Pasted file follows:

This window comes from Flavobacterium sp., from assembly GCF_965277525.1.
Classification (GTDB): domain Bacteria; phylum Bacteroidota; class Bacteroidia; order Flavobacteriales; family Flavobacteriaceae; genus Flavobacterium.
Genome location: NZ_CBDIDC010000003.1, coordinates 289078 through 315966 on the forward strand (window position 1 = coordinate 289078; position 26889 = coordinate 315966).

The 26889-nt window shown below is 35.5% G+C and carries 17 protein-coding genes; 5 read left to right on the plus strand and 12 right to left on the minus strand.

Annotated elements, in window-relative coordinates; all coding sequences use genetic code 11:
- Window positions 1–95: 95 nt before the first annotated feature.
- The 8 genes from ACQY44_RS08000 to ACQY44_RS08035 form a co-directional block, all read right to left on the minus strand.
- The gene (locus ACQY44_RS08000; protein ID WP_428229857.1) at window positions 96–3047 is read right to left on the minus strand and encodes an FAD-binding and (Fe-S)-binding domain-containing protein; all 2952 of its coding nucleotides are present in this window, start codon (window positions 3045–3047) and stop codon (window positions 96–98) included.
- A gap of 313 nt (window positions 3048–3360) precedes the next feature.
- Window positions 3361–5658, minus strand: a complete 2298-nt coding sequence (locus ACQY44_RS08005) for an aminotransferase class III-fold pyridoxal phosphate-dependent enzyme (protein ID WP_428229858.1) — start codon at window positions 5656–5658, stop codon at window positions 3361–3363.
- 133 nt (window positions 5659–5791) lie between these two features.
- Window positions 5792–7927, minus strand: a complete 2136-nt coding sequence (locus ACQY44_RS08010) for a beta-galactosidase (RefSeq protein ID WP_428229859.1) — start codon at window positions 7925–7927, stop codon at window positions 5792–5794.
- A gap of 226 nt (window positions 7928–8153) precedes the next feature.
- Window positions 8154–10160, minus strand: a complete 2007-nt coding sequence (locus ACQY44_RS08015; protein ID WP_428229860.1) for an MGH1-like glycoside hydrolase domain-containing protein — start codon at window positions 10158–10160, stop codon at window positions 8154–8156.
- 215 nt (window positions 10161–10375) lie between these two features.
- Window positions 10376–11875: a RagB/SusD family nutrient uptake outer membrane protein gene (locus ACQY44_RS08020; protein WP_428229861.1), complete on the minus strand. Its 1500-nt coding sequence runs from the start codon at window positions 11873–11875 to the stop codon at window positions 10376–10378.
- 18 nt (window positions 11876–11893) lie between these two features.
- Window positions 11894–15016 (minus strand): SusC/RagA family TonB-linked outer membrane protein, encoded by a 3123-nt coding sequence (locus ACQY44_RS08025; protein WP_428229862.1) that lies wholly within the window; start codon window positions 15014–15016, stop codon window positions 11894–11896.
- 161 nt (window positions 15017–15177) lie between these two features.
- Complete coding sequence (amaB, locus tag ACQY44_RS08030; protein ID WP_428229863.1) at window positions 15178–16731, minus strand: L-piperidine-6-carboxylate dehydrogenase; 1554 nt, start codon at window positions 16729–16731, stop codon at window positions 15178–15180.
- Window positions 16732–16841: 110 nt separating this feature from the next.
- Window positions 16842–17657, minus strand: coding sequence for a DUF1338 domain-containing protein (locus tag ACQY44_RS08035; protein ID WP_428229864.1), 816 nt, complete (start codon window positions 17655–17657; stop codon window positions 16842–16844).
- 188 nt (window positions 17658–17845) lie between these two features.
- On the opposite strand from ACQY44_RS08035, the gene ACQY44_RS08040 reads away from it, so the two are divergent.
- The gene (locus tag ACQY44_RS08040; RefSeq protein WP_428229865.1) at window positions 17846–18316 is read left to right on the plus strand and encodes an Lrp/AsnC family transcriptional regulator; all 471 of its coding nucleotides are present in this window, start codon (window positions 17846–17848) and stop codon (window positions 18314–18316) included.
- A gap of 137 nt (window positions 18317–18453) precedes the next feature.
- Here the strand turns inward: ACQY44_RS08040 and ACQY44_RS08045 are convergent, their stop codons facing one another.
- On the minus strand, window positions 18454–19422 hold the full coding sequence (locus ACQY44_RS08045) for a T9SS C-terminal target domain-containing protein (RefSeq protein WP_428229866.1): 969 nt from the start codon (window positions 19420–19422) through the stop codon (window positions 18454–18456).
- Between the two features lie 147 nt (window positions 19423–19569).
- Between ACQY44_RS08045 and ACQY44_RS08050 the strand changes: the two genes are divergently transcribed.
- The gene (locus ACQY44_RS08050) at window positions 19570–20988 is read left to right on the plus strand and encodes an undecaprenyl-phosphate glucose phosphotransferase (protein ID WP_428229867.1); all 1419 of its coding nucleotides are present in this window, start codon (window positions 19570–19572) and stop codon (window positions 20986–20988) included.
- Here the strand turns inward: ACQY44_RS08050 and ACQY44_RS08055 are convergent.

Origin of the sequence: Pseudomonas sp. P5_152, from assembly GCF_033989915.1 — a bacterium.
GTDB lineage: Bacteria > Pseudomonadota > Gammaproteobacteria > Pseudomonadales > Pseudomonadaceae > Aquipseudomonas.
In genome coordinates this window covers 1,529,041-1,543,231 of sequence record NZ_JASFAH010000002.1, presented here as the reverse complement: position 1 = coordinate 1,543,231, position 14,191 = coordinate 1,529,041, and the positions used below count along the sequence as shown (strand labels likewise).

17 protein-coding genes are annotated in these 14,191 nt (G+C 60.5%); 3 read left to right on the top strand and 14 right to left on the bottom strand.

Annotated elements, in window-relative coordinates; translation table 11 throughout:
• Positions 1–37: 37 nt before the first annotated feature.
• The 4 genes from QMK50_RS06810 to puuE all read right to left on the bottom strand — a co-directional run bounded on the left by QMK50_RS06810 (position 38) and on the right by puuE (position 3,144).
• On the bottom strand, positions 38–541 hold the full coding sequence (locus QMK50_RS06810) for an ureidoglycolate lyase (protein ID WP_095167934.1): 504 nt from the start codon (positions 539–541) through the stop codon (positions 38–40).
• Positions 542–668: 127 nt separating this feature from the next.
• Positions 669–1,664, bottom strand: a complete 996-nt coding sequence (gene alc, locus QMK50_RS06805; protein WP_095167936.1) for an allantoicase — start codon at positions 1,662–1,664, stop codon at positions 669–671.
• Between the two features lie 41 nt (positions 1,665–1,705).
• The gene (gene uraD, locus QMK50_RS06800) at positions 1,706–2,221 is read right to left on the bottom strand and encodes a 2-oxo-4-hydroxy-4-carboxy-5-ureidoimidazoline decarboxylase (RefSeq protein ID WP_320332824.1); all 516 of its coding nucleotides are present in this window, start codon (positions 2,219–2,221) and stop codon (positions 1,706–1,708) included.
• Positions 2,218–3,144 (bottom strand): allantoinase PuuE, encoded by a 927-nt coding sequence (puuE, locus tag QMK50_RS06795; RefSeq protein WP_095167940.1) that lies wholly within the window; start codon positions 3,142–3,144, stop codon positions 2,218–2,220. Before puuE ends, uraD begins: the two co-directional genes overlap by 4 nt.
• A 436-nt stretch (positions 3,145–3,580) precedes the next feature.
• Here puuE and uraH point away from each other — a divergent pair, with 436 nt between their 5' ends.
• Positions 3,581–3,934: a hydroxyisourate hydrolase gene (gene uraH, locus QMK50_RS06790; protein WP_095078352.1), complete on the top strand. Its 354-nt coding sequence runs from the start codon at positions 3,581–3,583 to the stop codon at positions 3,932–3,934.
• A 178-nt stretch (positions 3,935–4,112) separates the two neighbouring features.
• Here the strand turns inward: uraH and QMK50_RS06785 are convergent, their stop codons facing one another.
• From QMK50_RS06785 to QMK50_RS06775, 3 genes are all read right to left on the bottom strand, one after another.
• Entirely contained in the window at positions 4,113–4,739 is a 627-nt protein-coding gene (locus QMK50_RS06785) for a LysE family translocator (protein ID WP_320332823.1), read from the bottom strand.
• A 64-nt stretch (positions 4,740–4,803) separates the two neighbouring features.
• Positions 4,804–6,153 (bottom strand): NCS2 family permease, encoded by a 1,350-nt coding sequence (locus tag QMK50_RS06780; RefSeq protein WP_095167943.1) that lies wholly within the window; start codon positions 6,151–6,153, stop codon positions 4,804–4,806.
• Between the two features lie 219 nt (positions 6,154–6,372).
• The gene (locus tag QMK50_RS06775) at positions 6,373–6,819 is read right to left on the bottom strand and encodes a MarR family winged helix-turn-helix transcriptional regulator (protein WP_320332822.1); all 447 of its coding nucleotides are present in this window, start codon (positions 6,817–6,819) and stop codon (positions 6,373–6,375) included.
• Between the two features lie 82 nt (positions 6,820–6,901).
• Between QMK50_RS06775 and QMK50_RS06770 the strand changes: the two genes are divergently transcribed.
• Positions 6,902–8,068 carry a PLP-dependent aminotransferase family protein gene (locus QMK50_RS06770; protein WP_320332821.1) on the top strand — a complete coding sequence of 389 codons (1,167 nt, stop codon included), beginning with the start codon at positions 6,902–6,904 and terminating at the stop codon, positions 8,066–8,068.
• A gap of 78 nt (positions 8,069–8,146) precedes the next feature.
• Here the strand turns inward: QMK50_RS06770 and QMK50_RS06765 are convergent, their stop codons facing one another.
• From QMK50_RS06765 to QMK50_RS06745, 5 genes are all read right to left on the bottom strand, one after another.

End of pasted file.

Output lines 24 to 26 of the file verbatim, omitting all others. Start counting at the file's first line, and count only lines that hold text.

- On the opposite strand from ACQY44_RS08035, the gene ACQY44_RS08040 reads away from it, so the two are divergent.
- The gene (locus tag ACQY44_RS08040; RefSeq protein WP_428229865.1) at window positions 17846–18316 is read left to right on the plus strand and encodes an Lrp/AsnC family transcriptional regulator; all 471 of its coding nucleotides are present in this window, start codon (window positions 17846–17848) and stop codon (window positions 18314–18316) included.
- A gap of 137 nt (window positions 18317–18453) precedes the next feature.